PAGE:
Just because a certain transaction is allowed doesn’t mean it’s always a good idea. For instance, the Pension Protection Act of 2006 added the ability to convert a 401(k) from a previous employer to a Roth IRA. Before that, the only option was to convert first to a Traditional IRA, and as you may recall, anyone with an income over $100K was stuck, converting to a Roth wasn’t in the code just yet. Now, however, anyone can convert from their IRA to a Roth IRA and pay tax on the converted amount. You may ask, then, what’s the difference, 401(k) to Roth or 401(k) to Traditional IRA to Roth? Taxes are still due, right?
The major difference is one word – Recharacterization. This may be the longest word I’ve ever written, here or anywhere. For one word, I’ll ask a bit of your time and patience to let me explain what it means and what its implications are. A recharacterization is one of the rare times you are permitted a financial do-over. If you convert any of your traditional IRA to a Roth this year, you have until tax day next year (the normal due date for your return) plus the standard extension. This will be on or just after October 15th of the year following the conversion. A simple form to your broker and you can recharacterize or un-convert any or all of what you converted during that prior year. I’ll share the two simple reasons why you’d want to do this.
Too high a cost. Any conversion is taxed at your marginal rate, which may be a bit of sticker shock. For a couple filing joint, their 15% bracket ends at a taxable income level of $70,700 in 2012. To be clear, this means that if their taxable income this year is precisely $70,700, they paid $15 on the last hundred taxed, but would pay $25 on the next $100 of income. Whatever the conversion amount, a couple just below this level of taxable income runs the risk that much of the converted amount is taxed at the next bracket. A taxable $60K, and the best this couple can do is to convert just enough to “top off” their 15% bracket. If they went a bit over, they can use perfect hindsight to recharacterize the exact amount that put them over, ending the year at the ideal $70,700 taxable. This process takes very little effort. Look at your 2011 return, and plan the conversion to just go over the bracket change. As you do your taxes next April, you recharacterize to nail the number dead on.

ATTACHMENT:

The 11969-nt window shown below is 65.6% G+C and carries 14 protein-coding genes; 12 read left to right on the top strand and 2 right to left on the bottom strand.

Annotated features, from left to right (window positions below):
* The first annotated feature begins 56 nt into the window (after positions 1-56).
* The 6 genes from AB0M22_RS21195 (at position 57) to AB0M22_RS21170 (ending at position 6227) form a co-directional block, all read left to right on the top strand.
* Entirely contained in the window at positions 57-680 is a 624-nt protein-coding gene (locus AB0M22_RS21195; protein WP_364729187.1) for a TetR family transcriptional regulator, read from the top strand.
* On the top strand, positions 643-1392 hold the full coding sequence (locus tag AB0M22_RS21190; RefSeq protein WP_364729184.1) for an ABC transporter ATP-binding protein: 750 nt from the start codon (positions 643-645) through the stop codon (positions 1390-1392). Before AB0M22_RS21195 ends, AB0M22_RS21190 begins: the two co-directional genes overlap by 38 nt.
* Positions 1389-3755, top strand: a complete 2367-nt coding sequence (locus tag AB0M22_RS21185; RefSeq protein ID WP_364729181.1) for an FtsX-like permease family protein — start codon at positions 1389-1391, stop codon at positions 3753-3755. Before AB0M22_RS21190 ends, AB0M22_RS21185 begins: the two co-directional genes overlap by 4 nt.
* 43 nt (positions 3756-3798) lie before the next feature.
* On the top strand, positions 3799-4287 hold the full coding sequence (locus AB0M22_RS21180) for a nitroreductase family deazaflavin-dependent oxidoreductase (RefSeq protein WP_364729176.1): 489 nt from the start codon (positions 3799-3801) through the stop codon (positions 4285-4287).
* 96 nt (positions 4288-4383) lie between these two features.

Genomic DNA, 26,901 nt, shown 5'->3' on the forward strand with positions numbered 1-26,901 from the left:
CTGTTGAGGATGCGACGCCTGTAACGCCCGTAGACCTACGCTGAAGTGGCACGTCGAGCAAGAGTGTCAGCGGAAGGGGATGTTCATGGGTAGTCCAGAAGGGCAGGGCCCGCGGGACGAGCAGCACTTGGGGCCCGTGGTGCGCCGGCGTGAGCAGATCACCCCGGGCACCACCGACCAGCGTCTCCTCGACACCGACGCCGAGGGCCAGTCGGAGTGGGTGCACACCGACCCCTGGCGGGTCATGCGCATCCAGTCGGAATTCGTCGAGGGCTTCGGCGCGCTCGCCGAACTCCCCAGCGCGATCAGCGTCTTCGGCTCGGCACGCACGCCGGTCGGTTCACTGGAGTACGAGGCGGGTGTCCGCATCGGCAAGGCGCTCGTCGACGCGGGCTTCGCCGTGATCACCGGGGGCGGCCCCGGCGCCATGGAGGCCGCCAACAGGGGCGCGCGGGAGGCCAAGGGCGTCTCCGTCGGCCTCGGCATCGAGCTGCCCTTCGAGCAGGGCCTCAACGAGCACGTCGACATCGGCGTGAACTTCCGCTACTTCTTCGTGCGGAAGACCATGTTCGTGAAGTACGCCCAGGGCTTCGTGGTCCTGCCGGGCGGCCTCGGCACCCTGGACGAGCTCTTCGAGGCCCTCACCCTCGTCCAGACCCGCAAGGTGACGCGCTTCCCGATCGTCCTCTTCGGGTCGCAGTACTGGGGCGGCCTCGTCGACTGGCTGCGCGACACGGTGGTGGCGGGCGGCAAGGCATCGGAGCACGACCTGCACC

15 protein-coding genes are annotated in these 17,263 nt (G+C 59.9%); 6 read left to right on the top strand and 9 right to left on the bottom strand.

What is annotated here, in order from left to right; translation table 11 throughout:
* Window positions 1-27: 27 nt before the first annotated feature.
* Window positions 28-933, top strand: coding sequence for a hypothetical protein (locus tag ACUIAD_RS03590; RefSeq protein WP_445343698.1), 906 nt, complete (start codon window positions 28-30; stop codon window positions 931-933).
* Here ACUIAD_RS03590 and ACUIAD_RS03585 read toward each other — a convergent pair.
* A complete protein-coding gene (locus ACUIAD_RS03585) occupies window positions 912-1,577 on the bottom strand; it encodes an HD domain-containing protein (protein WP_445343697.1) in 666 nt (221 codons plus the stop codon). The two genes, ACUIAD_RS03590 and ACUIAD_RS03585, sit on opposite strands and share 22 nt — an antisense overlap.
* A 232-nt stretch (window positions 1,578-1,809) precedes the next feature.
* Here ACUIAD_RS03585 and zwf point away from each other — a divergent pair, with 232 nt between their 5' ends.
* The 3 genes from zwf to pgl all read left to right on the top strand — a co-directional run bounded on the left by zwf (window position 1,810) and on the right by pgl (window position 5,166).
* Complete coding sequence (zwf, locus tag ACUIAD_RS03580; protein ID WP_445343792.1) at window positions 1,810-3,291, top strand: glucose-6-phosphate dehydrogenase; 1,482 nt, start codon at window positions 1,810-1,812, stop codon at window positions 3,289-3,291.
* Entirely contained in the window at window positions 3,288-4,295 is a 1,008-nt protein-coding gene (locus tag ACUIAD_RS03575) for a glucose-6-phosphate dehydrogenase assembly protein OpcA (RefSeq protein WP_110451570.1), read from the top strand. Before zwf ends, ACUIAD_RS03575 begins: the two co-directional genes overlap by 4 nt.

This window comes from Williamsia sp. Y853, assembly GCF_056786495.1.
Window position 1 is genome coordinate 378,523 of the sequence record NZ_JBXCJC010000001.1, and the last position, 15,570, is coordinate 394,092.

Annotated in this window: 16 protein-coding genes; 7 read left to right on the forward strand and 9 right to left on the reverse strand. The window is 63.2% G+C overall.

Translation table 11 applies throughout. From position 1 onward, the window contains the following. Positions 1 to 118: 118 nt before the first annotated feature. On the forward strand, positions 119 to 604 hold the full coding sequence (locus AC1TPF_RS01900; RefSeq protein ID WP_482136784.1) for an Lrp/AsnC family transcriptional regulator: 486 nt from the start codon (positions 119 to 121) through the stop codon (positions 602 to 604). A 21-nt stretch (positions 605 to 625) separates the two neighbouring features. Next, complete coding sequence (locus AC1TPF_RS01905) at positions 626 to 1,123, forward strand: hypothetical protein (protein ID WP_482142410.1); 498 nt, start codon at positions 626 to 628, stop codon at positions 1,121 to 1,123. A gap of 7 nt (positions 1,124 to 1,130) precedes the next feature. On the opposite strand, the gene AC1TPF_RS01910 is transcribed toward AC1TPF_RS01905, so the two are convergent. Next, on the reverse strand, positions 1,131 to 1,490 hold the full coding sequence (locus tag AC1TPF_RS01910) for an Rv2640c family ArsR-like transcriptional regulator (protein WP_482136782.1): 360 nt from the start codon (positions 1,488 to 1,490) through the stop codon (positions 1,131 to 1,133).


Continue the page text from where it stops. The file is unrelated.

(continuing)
The market drops. Badly. In 2008, the market (as measured by the S&P 500, it’s what I track) dropped 37%. On January 2 2008, You converted $40K from your traditional IRA to a Roth. A year goes by, and the $40K has dropped in value to $25,200. To add insult to injury, you see the resulting tax bill – $10,000. Let’s not mix issues, for this example, you were already in the 25% bracket and weren’t expecting to pay less. But the market wasn’t supposed to tank and you were expecting at least the $40K you converted to be there after the year. There’s nothing to be done about the decrease in value, except maybe a bit of time and patience, but you could have recharacterized the $25,200, and avoid that tax bill. If you do this, you cannot convert again in the same year as the original conversion or within 30 days after recharacterizing. Not that big a deal. In 2009 wait 30 days and convert to Roth again, new tax hit? $6300. Congratulations, you just saved $3700 if you followed this math. But – The 401(k) custodian will usually not take back the funds to recharacterize that conversion. All is not lost, the IRS rules permit you to recharacterize from the Roth to an IRA, so in the end, there’s no actual risk with the direct conversion, only the risk of lack of knowledge on the process.
To wrap it up, I see no benefit in the direct conversion, and two major risks. If someone has any thoughts to the contrary, I’d love to hear from you.